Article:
VA care includes, but may not be limited to, the following:

  • Health exams
  • Health education
  • Immunization
  • Genetic disease counseling
  • Surgeries
  • Medical treatments
  • Acute care
  • Specialized care

The Department Of Veterans Affairs Policy On Abortion Services

What follows is a discussion limited strictly to whether or not VA healthcare funds are available for certain medical procedures. It is not a discussion of the VA position on the procedures themselves. We limit our reporting to the facts presented in official VA literature, and our discussion does not include speculation on future moves by the VA in the wake of the Supreme Court’s ruling.

Prior to that ruling, and following it, the VA official site contains documentation that reflects specific policy on using the VA healthcare system for certain healthcare options including abortion.

What is that policy? The VA says abortion and abortion counseling are not part of a VA medical benefits package. Does the VA single out abortion here? No, there is a list of options that are not available, including:

  • Cosmetic surgery, unless the VA concludes the procedure is medically necessary;
  • Gender reassignment surgery
  • Health club or spa memberships
  • Medicine/medical devices not approved by the Food and Drug Administration with certain exceptions;
  • Inpatient hospital or outpatient care if another agency must provide the care by law.

VA Policy Versus Supreme Court Decision

As you might have guessed from the above, the Department of Veterans Affairs policy is not affected by the Supreme Court’s decision to overturn Roe V. Wade; it was already VA policy to omit this type of healthcare from the list of options available.

Those who need abortion services or reproductive care should start their search at the local level depending on the state where they live. Some major companies are already promising support for employees who need to travel to states that have not made the procedure illegal or will not do so in the wake of the Supreme Court decision.

But at press time there is still a very big question mark as to what happens next across the nation with respect to these specific medical procedures.

The legal landscape for reproductive healthcare services is changing significantly and in the years to come there are bound to be legal challenges on both sides of the argument for or against. How those challenges play out may define the future of reproductive healthcare in America for generations to come.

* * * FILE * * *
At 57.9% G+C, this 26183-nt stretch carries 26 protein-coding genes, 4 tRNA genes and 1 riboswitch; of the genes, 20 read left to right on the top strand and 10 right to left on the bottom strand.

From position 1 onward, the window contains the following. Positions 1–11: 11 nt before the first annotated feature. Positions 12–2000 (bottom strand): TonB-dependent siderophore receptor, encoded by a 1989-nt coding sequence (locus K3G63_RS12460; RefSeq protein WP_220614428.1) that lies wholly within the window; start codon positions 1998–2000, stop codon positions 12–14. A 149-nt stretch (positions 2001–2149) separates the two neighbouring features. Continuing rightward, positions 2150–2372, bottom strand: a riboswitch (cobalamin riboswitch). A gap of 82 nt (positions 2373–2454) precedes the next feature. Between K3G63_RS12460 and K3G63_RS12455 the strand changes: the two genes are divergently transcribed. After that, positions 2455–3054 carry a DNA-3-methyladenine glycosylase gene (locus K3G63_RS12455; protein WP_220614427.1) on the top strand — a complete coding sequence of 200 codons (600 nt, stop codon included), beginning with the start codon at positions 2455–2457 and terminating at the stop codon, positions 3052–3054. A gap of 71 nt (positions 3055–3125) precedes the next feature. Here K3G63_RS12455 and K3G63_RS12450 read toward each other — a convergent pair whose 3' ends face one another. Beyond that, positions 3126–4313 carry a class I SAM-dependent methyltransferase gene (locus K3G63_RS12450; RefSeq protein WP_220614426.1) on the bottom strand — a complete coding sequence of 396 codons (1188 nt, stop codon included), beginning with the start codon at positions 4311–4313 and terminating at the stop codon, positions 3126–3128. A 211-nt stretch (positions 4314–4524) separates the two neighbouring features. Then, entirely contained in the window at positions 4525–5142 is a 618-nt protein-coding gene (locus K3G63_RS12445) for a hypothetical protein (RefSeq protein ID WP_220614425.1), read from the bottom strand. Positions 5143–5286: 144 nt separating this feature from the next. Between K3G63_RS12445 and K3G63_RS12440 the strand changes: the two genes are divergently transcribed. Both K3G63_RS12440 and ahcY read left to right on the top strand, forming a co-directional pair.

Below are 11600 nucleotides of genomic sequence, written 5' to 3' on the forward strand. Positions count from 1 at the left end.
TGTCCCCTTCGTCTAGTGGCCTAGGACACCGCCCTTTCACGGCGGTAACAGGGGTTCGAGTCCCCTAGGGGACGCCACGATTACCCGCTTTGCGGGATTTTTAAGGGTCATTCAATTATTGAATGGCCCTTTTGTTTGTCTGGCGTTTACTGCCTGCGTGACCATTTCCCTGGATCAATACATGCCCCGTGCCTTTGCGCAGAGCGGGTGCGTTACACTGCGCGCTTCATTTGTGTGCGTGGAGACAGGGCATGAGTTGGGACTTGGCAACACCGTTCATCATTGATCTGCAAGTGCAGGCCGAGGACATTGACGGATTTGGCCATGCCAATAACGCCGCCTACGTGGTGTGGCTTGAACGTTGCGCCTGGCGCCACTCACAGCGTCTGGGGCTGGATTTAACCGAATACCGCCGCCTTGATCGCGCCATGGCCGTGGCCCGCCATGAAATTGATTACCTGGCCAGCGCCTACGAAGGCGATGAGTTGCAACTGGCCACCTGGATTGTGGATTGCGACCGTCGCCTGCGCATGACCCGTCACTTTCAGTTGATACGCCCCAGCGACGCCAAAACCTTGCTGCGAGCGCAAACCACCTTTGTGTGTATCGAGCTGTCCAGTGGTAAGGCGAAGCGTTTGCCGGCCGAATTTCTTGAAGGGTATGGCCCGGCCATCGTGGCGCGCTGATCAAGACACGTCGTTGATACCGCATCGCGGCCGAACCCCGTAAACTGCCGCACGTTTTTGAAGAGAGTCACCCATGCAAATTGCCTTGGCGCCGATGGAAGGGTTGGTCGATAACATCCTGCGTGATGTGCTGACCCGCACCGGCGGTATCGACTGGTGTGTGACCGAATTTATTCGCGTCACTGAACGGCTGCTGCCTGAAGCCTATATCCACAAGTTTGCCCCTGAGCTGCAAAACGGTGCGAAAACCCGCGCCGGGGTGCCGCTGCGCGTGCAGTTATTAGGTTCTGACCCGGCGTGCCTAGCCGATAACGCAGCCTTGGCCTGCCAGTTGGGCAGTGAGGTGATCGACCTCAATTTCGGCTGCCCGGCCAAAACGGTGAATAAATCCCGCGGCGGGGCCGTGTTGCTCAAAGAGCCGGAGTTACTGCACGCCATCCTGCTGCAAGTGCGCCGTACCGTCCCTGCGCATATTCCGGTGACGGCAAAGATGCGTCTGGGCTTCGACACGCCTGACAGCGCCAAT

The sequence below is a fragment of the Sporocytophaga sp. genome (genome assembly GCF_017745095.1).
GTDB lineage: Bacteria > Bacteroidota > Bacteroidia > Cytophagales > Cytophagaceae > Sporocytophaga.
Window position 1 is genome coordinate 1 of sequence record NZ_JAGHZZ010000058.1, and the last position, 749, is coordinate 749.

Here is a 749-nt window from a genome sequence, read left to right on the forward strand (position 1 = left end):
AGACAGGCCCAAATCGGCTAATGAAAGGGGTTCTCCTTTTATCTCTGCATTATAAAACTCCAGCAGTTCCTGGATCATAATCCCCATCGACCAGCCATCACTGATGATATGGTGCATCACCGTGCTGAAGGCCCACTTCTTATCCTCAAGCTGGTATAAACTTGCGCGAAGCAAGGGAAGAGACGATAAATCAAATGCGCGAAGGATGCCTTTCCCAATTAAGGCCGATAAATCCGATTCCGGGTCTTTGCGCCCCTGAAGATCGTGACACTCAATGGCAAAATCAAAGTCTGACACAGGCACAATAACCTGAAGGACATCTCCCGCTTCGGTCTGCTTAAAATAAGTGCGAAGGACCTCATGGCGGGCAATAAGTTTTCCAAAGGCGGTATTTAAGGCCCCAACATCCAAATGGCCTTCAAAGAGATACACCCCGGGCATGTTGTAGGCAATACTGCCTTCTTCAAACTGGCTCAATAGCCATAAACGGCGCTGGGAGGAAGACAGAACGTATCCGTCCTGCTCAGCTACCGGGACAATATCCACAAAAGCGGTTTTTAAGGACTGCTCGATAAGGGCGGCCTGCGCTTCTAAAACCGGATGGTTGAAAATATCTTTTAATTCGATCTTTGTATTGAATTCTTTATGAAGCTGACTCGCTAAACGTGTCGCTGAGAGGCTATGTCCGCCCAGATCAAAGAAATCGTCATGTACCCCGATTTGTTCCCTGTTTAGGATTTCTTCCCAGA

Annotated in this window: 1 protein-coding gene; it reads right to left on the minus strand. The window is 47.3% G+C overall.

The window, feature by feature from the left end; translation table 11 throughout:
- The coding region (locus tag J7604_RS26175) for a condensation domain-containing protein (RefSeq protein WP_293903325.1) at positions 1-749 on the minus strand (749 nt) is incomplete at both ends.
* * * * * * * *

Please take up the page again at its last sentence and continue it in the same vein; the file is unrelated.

Veterans Asbestos Exposure and VA Policy

Asbestos exposure related to military service is a serious issue. There are many ways to become exposed. Some military career fields have an elevated risk of asbestos exposure, and some types of military duty put troops at risk. Some are exposed and never develop a medical problem, while others may develop cancer, mesothelioma, or other health complications.

The Department of Veterans Affairs has resources available for those who may be at risk for health complications due to military service including asbestos-related conditions. What do you need to know about the condition and how to make a VA claim?

What Is Asbestos?

Believe it or not, asbestos is a naturally occurring mineral, not a man-made synthetic. Asbestos is a catch-all name for materials in a variety of fibrous mineral types but the consistent feature among those types is their heat resistance, making it good for certain types of products including brake pads, roofing and other construction materials, fabrics, and more. Asbestos was eventually banned from construction materials and the Environmental Protection Agency issued a Final Rule in the late 1980s banning most uses.

What About The Asbestos Ban?

Some might wonder why we write about asbestos exposure in the 21st century. Wasn’t the substance banned by the EPA as mentioned above? Isn’t asbestos a thing of the past?

No. Asbestos is still present in old buildings that have not had any remediation, it is present in certain manufactured products, and it is an ongoing issue for the Department of Veterans Affairs.

The Federal Register contains notices about federal law regarding asbestos. Some are shocked to learn that in spite of the EPA issuing a ban on “most uses” of asbestos in 1989, that ban did not last long. The Fifth Circuit Court of Appeals overturned it in New Orleans in 1990.

This ruling means that the 1989 asbestos regulation is only effective for what the EPA official site says are “new uses of asbestos in products that would be initiated for the first time after 1989”. The Circuit Court ruling did maintain or initiate a ban on certain asbestos-containing products. The EPA official site lists flooring felt, rollboard, plus “corrugated, commercial, or specialty paper.”

Who Is At Risk For Asbestos Exposure In The Military?

The Centers For Disease Control official site says asbestos exposure typically happens, “by breathing contaminated air in workplaces that make or use asbestos”. Furthermore, the CDC reminds, “Asbestos is also found in the air of buildings containing asbestos that are being torn down or renovated.”

Some types of military duty may have higher risks than others. For example, the VA advises those who work in any of the following fields they may be at elevated risk:

  • Carpentry
  • Construction
  • Demolition
  • Mining
  • Milling
  • Shipyards

The VA advises you to get tested if you work in any of the above fields or if you have worked with products such as any of the following:

  • Flooring
  • Roofing
  • Cement
  • Pipes
  • Insulation
  • Clutch facings
  • Brake linings